What is “Potential,” really?

Supply-and-Demand-Graph

I get this question often because the title of my book is Market Your Potential, Not Your Past.

“Potential” is both science and art. The science is economic. Scientifically, “potential” is the intersection of supply and demand where jobs are created for a specific set of talents for a specific type of pay.

For instance, the emergence of the “project manager” role since the mid-1980s has to do with the need for an individual to manage a major project from beginning to end. It was created to handle software development and the many pieces of code that are needed to complete a package. As software and applications became more a part of the work environment, then the need for project managers rose. One day, when we move from applications to something else, project managers may no longer be needed because all of us could incorporate packaged applications by ourselves.

So “potential” is an element of supply and demand (and here’s the important part) – it is created and defined by the market!

But potential is also an art. It is the perception that attends to a particular product.

Why, for instance, would people pay thousands of dollars for a Dacor gas range, priced at about $4,000, when for the same utility (cooking with gas) one could produce the same result using a Sears Kenmore for about $900? It is the perception that a Dacor is more professional and provides a better outcome. But in reality, cooking with gas is cooking with gas. The way in which it is delivered is the same. The utility of cooking with gas has nothing to do with how it is designed. But the Dacor’s “potential” is the perception that having this item will result in a better meal, regardless of whether the cook or the recipe is any good!

Therefore, as an executive there are two areas of potential that need to be addressed – the economic and the perception – when you are marketing and branding yourself. The economic has to do with the ever-changing market demand that we are experiencing, and will be experiencing, as we move away from the Industrial Economy to the Social Economy.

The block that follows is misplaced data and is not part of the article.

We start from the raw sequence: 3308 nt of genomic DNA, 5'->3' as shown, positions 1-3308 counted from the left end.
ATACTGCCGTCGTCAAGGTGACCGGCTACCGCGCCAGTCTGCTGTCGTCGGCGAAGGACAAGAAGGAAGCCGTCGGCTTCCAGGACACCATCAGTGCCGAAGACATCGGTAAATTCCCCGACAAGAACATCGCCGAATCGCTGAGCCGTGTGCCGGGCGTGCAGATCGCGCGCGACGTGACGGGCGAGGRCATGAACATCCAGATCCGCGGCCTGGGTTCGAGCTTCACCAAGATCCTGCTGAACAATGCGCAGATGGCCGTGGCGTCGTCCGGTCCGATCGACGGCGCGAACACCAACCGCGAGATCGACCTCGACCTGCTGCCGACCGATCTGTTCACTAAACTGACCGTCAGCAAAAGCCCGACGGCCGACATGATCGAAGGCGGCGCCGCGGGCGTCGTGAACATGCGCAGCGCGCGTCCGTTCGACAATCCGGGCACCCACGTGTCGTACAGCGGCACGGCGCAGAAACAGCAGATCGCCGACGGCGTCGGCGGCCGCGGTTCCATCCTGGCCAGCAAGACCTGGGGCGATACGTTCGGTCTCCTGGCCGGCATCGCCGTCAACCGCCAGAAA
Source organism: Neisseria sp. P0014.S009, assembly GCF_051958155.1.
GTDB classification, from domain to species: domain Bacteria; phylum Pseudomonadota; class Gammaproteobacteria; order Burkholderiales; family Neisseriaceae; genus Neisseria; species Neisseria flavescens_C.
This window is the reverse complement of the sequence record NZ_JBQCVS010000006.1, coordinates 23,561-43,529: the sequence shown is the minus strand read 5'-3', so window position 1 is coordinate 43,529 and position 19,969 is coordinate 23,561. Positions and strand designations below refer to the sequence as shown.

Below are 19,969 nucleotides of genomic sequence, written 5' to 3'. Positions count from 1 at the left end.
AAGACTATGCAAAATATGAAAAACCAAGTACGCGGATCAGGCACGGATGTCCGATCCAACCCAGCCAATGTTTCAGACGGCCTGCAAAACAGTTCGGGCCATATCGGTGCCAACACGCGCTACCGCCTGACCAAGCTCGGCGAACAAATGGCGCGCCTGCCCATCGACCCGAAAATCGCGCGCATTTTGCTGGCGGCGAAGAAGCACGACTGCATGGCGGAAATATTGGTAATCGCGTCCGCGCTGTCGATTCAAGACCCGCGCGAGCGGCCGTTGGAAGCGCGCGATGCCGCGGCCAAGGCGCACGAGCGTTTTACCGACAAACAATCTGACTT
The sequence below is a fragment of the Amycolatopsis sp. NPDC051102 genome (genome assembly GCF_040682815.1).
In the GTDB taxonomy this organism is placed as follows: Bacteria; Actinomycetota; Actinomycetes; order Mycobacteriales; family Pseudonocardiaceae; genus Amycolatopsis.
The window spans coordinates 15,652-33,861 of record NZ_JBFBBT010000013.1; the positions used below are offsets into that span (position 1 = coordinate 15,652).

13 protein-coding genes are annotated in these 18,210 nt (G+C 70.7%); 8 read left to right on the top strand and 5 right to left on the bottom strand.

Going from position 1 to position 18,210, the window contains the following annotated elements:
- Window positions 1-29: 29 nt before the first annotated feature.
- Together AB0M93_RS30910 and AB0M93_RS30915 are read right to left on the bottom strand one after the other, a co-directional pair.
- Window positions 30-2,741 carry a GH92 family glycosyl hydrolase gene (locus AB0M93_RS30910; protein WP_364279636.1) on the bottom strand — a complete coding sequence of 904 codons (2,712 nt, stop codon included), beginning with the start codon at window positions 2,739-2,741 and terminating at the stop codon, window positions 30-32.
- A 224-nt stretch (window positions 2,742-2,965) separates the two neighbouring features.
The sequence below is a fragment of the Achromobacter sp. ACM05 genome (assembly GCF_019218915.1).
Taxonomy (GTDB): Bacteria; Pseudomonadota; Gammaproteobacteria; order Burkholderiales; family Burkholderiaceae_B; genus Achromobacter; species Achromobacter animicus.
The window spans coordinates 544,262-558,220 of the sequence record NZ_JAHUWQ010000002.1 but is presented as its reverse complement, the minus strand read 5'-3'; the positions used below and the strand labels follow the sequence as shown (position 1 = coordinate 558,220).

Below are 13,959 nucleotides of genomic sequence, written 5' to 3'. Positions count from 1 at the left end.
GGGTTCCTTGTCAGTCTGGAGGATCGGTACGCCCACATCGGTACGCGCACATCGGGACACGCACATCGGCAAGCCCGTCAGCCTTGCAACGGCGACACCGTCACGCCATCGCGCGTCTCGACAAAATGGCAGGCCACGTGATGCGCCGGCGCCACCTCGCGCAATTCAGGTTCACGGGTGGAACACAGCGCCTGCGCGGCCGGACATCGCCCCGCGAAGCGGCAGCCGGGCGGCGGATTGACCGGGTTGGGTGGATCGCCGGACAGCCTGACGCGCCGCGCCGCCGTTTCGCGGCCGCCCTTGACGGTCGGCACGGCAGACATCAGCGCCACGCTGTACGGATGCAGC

Professions that were in demand only a decade ago are slowly becoming downsized in scale and scope to younger, more junior skill sets because technology is affording companies to do so. Skills are being automated, jobs are fracturing into more affordable packets and outsourced, and all of it is to improve productivity and enhance company exposure to high overhead costs.

As well, perceptions of top talent are changing. Those executives who have the “look and feel” of a different time (i.e. are “too old”) give the impression that they are out of touch and unable to handle the realities of today. Conversely, executives who are updated in their presentation – both online and in their marketing collateral – show that they are current and capable to help companies move forward in our Social Economy.

Marketing yourself starts first with understanding these elements of Potential and from there designing a marketing strategies and selling tactics that will draw the best opportunities to you.

And using the techniques that haven’t been upgraded, and frankly are what most career companies and coaches use today, will result in doing nothing to address the underlying shifts in today’s market.

© Alliance Resources LLC, dba MarketOne Executive. All Rights Reserved, worldwide.

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